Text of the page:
To reduce the incidence of wet weather sewage overflows in beach catchments between Narrabeen and Manly, Sydney Water increased the capacity of pipes and pumps and incorporated storage tanks into the sewerage system. An 18 million litre storage tank in the Brookvale industrial area to reduce overflows to Manly Lagoon and Curl Curl Lagoon was completed in 2013.
Sydney Water has inspected, cleaned and repaired sewer mains that have a high likelihood of discharging sewage to waterways if they become blocked. When significant tree root intrusion to the public sewer from the private sewer was identified, property owners were requested to remedy the problem.
Manly Council has continued with the Dry Weather Sewer Leak Program, which was developed with Sydney Water to locate and rectify sewer leaks. Under this program all stormwater pipe outlets with dry weather water discharges are tested for chemicals and microbes that could indicate a sewer leak. Manly Council is continuing to monitor stormwater pipes in areas of higher residential density during the swimming season.
Manly Council removed 191 tonnes of sediment, litter and debris from stormwater quality improvement devices during 2014–2015. In addition, a sediment pollution basin is being constructed in Burnt Bridge Creek at Manly West Park. It will have the capacity to capture 600 tonnes of sediment, attached pollution and litter. This will allow the polluted material to be cost-effectively removed, before it can enter Manly Lagoon.
Warringah Council is examining bacterial levels in stormwater from the upper Narrabeen Lagoon Catchment to identify the impact on recreational water quality in the lagoon. Council has investigated dry weather sewer leaks in stormwater drains discharging to Narrabeen Lagoon and has found no evidence of sewage.
Warringah Council is updating policies to improve the water quality of receiving water bodies. Stormwater quality improvement assets have been constructed, including rain gardens in the Collaroy Basin, bioretention at Middle Creek and Collaroy Beach recreational area, and the Cromer Park Stormwater Harvesting Project. The Cromer Park Stormwater Harvesting Project reuses stormwater, irrigating the park and reducing pollutants entering Dee Why Lagoon. Council is improving stormwater water quality discharging from private developments through the Draft Water Management Policy.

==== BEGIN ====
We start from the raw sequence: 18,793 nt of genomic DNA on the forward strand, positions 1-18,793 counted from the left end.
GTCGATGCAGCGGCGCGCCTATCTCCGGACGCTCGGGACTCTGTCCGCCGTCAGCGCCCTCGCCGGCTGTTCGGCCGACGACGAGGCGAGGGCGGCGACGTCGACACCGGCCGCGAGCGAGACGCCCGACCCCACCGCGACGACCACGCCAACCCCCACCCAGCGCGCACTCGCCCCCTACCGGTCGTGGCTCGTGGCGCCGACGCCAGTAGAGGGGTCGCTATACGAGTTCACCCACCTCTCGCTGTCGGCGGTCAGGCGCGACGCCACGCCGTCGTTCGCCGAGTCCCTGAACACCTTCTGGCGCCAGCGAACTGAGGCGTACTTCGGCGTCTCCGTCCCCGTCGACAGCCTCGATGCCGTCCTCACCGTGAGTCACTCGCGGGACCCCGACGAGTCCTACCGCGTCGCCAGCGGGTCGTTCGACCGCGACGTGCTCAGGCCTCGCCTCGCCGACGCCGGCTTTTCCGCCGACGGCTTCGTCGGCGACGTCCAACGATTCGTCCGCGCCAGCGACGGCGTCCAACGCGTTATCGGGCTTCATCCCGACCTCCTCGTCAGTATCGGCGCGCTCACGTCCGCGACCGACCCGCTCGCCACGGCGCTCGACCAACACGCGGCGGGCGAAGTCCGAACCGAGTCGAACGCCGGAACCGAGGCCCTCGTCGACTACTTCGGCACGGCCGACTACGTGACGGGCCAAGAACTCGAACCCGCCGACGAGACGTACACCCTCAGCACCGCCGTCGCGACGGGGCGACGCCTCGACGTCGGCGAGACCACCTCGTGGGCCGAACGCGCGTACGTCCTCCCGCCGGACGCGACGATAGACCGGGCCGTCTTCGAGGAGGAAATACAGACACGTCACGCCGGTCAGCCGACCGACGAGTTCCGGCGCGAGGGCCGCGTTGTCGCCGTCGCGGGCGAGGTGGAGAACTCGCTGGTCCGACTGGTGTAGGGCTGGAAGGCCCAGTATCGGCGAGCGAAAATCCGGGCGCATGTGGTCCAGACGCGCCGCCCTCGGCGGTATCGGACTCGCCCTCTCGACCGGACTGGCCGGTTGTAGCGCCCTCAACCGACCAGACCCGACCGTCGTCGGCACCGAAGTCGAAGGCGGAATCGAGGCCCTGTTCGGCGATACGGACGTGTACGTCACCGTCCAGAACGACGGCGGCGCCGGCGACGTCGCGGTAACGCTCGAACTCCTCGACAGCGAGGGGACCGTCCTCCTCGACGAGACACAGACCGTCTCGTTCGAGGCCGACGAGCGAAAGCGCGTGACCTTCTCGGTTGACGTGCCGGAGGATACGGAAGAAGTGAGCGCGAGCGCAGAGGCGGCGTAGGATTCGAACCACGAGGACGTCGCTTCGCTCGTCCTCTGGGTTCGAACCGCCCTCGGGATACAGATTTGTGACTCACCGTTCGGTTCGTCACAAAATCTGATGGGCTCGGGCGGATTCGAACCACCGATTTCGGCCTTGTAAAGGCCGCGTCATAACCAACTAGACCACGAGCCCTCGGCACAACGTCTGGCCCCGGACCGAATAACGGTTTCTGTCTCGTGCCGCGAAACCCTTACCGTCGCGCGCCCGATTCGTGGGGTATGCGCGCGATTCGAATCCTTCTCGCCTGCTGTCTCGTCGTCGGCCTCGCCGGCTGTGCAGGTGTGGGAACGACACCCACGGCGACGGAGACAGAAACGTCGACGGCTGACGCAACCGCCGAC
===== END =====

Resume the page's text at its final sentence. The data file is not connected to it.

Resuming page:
Warringah Council has installed a number of gross pollutant traps and water quality devices, including a bioswale adjacent to Dee Why Lagoon. On average, 1000 tonnes of sediment and 17 cubic metres of floating debris are removed from these devices each year. Warringah Council is examining gross pollutant trap efficiencies and making improvements to maintenance regimes to ensure their effectiveness.
Pittwater Council’s Stormwater Management Service Charge has helped fund various stormwater management schemes and the construction and maintenance of stormwater quality improvement devices throughout the Pittwater area. Currently there are 49 stormwater quality improvement devices which prevent around 235 tonnes of sediment and floating debris from entering the waterways each year.
Extracts from State of the Beaches 2014–2015. Published by: Office of Environment and Heritage NSW, 59 Goulburn Street, Sydney, PO Box A290, Sydney South NSW 1232. ISBN 978-1-76039-064-8 - OEH 2015/0506. October 2015
Beachwatch was established in 1989 in response to community concern about the impact of sewage pollution on human health and the environment at Sydney's ocean beaches.
The programs provide regular and reliable information on beach water quality to enable people to make informed decisions about where and when to swim. A total of 130 swimming locations are monitored in the Sydney, Hunter and Illawarra regions, with a further 110 sites monitored in partnership with local councils along the NSW coast.
Beachwatch data shows that beach water quality in Sydney has improved dramatically over the last two decades. While rainfall can affect results from year to year, improvements in stormwater and wastewater management have also clearly made a contribution to these gains. To ensure ongoing improvement, Beachwatch works with Sydney Water to prioritise short and long term sewerage system maintenance and repairs.
Each morning, we predict the likelihood of pollution at swimming sites in the Sydney, Hunter, Central Coast and Illawarra regions. Select one of the regions to view the pollution forecast for swimming sites in that area. If you’re using a mobile device, the daily pollution predictions are best viewed on our mobile site: www.environment.nsw.gov.au/beachmapp.
Enterococci data download
The enterococci data collected under the Beachwatch Programs can be viewed or downloaded to Excel. Enterococci results are usually updated within one week of sample collection.
Other data collected by Beachwatch, including historical faecal coliform data, can be obtained by contacting Beachwatch Programs.
Retrieved from and available at: www.environment.nsw.gov.au/beachapp/report_enterococci.aspx
Whale Beach - Very Good! - A J Guesdon picture.